ABB expects sharp drop in demand from coronavirus lockdownsABB expects sharp drop in demand from coronavirus lockdowns
Logo of Swiss power technology and automation group ABB is seen during the company’s annual news conference in Zurich

By John Revill

ZURICH (Reuters) – ABB expects the coronavirus epidemic to trigger a “sharp drop” in demand over the next three months as lockdowns disrupt business activity around the world, the engineering company said on Tuesday.

ABB said the COVID-19 crisis had lowered revenues and profit margins in all its business during the first quarter. Revenues fell 9% to $6.22 billion, while net income fell 30% to $376 million, both ahead of market expectations.

“In the second quarter, we expect ABB’s operations to be significantly challenged by a sharp drop in demand due to lockdowns in many parts of the world,” Chief Executive Bjorn Rosengren said in a statement.

The maker of industrial robots, drives and charging stations for electric cars, and electric motors for ships is affected by the economic downturn as customers shut their factories.

In a gloomy outlook, the Swiss company said despite initial signs of a recovering economic captivity in China, many countries including the United States – its biggest market – faced restrictions.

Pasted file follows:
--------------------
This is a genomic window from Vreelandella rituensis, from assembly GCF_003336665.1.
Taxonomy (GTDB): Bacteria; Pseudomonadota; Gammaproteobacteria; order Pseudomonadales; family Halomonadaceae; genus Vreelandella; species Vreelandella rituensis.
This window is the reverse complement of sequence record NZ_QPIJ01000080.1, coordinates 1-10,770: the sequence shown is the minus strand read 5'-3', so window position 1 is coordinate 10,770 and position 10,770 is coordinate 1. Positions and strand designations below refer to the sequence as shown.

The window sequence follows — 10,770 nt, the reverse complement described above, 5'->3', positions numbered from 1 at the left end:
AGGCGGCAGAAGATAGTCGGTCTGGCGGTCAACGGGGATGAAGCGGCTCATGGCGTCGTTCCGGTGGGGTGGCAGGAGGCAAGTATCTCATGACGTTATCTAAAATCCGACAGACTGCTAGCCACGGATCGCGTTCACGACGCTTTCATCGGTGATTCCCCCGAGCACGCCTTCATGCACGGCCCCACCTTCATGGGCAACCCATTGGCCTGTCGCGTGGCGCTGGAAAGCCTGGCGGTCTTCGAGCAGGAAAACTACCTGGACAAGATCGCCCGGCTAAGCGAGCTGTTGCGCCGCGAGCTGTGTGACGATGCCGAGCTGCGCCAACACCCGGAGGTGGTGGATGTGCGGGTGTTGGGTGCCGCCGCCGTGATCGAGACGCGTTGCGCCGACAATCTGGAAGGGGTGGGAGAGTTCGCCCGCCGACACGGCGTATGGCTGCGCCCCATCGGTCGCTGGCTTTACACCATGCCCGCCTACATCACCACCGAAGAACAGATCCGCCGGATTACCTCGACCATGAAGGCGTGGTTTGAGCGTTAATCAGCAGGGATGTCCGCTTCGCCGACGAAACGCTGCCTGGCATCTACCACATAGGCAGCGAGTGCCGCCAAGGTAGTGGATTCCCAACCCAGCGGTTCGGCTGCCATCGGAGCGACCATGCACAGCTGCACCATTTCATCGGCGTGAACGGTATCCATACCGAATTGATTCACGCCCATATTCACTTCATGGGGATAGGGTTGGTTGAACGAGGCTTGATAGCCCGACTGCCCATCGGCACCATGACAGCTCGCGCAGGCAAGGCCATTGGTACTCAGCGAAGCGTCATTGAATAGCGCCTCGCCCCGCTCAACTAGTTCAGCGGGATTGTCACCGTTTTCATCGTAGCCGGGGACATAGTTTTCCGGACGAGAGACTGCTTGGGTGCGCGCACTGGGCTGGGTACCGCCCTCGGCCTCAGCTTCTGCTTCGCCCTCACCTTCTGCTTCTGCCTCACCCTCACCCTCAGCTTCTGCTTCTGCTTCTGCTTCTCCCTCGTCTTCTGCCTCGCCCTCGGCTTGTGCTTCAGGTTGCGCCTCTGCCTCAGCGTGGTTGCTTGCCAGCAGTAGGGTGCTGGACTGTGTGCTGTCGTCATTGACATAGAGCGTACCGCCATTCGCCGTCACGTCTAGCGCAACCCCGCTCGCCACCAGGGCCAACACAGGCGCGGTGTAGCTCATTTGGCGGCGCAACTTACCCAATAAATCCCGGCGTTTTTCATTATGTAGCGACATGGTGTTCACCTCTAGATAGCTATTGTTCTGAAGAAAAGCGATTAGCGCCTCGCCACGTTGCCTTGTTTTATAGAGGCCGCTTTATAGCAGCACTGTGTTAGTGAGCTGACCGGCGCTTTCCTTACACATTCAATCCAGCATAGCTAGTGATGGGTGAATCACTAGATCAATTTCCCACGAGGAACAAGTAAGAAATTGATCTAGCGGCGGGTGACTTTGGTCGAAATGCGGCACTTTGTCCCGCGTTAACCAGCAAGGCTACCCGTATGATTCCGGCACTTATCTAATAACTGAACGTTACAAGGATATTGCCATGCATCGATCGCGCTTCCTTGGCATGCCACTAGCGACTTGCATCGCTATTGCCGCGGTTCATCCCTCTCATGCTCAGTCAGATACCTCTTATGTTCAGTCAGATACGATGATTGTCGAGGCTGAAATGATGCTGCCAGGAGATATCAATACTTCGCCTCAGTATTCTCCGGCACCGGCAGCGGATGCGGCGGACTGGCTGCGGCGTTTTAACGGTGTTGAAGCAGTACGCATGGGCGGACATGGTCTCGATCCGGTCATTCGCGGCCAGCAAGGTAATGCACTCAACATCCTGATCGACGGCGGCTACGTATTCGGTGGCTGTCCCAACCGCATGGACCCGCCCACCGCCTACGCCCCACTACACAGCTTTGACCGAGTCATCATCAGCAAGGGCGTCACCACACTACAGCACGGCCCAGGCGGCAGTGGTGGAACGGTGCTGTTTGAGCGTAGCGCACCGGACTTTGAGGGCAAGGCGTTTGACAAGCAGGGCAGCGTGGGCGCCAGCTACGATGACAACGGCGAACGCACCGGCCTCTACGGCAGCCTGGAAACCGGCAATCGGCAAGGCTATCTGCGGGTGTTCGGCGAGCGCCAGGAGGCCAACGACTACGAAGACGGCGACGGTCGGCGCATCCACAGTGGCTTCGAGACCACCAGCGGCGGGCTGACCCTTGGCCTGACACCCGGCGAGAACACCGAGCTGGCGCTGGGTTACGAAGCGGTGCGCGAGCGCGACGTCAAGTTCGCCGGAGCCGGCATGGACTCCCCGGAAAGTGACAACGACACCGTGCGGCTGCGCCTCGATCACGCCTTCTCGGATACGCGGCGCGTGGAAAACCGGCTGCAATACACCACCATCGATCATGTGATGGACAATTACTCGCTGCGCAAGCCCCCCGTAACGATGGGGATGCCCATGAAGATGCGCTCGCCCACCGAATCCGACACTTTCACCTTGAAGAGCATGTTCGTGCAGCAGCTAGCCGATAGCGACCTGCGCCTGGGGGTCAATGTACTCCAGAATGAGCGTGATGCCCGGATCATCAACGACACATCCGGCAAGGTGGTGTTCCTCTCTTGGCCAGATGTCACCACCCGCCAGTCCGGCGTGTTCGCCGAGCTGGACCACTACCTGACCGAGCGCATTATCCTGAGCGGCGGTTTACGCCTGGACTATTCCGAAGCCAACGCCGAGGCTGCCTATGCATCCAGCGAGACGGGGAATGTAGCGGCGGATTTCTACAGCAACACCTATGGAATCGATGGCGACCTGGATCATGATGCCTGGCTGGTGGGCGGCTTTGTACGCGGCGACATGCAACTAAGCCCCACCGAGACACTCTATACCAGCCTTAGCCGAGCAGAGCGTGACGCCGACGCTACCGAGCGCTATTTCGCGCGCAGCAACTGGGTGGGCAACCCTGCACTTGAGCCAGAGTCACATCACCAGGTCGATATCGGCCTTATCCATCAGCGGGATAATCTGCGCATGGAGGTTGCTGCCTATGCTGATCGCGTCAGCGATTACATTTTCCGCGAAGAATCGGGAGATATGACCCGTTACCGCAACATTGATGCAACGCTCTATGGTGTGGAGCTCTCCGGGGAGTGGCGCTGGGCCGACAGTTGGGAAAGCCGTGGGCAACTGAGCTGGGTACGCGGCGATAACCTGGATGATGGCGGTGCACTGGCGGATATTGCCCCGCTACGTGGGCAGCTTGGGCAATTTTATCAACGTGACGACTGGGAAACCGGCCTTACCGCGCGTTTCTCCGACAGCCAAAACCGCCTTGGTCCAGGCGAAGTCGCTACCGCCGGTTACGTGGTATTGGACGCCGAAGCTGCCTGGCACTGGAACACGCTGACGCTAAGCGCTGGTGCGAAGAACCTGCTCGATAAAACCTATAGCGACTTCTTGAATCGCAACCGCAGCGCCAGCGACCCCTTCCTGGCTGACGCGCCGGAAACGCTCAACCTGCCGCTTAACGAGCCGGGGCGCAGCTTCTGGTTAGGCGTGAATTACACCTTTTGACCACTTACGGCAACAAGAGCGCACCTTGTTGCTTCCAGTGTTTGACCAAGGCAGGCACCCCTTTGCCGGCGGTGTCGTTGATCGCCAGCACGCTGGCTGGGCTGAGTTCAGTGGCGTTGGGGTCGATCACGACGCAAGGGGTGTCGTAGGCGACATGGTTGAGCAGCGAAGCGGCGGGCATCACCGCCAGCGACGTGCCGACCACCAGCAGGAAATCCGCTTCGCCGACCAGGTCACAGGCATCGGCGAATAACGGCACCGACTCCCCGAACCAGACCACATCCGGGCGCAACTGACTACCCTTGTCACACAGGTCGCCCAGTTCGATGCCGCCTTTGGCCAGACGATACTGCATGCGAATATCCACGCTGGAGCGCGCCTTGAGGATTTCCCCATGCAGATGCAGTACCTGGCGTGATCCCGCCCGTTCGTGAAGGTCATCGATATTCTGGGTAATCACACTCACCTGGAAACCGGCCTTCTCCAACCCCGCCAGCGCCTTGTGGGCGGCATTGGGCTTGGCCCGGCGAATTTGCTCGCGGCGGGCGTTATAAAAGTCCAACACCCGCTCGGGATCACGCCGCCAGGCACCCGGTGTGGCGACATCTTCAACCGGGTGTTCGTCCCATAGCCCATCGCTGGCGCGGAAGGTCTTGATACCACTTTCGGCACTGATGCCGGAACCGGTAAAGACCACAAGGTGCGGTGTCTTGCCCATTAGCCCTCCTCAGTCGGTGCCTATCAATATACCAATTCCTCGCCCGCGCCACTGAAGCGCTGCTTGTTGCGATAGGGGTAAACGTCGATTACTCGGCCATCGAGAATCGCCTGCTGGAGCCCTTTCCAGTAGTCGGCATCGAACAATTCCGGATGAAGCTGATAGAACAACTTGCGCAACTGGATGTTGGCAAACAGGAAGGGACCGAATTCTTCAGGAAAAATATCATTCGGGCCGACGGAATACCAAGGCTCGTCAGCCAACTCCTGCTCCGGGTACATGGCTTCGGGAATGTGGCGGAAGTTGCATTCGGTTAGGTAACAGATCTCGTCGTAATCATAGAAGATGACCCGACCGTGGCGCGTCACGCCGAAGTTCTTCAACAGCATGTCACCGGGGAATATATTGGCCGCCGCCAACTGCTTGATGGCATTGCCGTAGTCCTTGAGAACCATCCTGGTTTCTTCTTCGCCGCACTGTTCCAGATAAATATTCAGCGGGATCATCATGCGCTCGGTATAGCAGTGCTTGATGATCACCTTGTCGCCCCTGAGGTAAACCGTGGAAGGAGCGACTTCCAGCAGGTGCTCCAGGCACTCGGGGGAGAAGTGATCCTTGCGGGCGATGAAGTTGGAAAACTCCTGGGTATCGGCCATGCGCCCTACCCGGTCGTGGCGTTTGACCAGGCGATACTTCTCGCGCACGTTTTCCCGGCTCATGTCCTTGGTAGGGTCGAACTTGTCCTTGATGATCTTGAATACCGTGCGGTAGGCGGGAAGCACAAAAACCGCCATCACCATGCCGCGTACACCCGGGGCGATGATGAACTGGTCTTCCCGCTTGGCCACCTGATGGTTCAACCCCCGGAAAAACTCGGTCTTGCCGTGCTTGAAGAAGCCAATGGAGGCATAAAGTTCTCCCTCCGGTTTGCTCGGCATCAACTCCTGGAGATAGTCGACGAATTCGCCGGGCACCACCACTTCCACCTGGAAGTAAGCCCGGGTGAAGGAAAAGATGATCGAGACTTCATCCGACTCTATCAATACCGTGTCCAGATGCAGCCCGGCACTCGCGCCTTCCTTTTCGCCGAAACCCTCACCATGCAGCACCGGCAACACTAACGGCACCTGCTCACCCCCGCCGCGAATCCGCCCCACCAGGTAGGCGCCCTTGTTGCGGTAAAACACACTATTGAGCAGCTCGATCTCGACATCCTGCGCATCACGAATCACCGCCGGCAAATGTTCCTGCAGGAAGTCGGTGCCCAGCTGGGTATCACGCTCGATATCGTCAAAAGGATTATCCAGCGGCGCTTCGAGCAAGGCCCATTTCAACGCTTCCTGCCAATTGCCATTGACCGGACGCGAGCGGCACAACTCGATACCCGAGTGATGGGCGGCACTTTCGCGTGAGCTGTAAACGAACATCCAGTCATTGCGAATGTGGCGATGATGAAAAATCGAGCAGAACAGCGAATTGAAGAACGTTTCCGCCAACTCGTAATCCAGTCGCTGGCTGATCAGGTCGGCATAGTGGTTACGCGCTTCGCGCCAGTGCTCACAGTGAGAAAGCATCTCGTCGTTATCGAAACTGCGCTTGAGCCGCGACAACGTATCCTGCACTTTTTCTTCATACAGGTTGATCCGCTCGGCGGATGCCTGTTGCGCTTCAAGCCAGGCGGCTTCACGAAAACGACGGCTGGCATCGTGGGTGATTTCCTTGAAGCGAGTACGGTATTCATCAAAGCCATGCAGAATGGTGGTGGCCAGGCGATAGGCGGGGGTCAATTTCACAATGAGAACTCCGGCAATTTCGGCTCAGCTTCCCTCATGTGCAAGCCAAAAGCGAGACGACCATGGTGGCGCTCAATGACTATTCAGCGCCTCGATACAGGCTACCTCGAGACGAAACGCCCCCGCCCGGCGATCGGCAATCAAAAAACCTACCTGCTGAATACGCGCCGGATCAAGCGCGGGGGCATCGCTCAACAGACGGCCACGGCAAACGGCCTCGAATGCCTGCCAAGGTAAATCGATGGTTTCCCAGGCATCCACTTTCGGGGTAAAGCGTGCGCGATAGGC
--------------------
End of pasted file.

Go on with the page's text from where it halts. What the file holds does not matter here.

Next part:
Plunging oil prices were also hurting demand, which together with COVID-19 was hitting the oil and gas, power generation and marine industries, ABB said. Rail, logistics, distribution and data centres were relatively resilient, the company said.

ABB last month warned all of its businesses would be hit by the downturn, particularly its robotics and discrete automation business.

On Tuesday ABB said most of its production facilities were fully or partly operational, although some disruption was being experienced at production and service sites in some countries.

ABB said despite the downturn, it still planned to complete the sale of its Power Grids business to Hitachi by the end of the second quarter. Cash proceeds from the deal, which valued the business at $11 billion, would still be returned to shareholders via a share buyback.

(Reporting by John Revill; Editing by Michael Shields)